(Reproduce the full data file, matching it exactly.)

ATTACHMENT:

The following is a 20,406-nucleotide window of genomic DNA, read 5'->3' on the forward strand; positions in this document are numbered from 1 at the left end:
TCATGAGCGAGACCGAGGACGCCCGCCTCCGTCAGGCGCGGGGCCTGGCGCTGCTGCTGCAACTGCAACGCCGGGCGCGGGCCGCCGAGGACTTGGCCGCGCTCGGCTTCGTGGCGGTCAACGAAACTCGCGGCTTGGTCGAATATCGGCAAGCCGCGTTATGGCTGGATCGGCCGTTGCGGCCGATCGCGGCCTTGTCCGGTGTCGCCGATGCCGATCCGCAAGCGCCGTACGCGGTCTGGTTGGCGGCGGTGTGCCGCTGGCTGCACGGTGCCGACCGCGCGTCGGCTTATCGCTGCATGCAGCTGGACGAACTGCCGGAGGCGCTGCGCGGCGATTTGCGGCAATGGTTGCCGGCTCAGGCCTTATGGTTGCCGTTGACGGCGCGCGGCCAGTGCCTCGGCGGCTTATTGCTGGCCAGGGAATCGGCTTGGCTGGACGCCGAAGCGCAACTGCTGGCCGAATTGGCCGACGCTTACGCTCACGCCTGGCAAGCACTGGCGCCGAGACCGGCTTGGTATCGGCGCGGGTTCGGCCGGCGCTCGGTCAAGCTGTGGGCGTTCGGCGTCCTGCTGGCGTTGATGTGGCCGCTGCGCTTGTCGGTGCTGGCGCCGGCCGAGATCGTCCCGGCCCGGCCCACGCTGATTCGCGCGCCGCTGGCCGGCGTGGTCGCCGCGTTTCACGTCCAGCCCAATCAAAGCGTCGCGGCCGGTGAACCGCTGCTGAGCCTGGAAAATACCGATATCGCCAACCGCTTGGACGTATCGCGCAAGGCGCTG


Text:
The following is a 20,406-nucleotide window of genomic DNA, read 5'->3' on the forward strand; positions in this document are numbered from 1 at the left end:
TCATGAGCGAGACCGAGGACGCCCGCCTCCGTCAGGCGCGGGGCCTGGCGCTGCTGCTGCAACTGCAACGCCGGGCGCGGGCCGCCGAGGACTTGGCCGCGCTCGGCTTCGTGGCGGTCAACGAAACTCGCGGCTTGGTCGAATATCGGCAAGCCGCGTTATGGCTGGATCGGCCGTTGCGGCCGATCGCGGCCTTGTCCGGTGTCGCCGATGCCGATCCGCAAGCGCCGTACGCGGTCTGGTTGGCGGCGGTGTGCCGCTGGCTGCACGGTGCCGACCGCGCGTCGGCTTATCGCTGCATGCAGCTGGACGAACTGCCGGAGGCGCTGCGCGGCGATTTGCGGCAATGGTTGCCGGCTCAGGCCTTATGGTTGCCGTTGACGGCGCGCGGCCAGTGCCTCGGCGGCTTATTGCTGGCCAGGGAATCGGCTTGGCTGGACGCCGAAGCGCAACTGCTGGCCGAATTGGCCGACGCTTACGCTCACGCCTGGCAAGCACTGGCGCCGAGACCGGCTTGGTATCGGCGCGGGTTCGGCCGGCGCTCGGTCAAGCTGTGGGCGTTCGGCGTCCTGCTGGCGTTGATGTGGCCGCTGCGCTTGTCGGTGCTGGCGCCGGCCGAGATCGTCCCGGCCCGGCCCACGCTGATTCGCGCGCCGCTGGCCGGCGTGGTCGCCGCGTTTCACGTCCAGCCCAATCAAAGCGTCGCGGCCGGTGAACCGCTGCTGAGCCTGGAAAATACCGATATCGCCAACCGCTTGGACGTATCGCGCAAGGCGCTG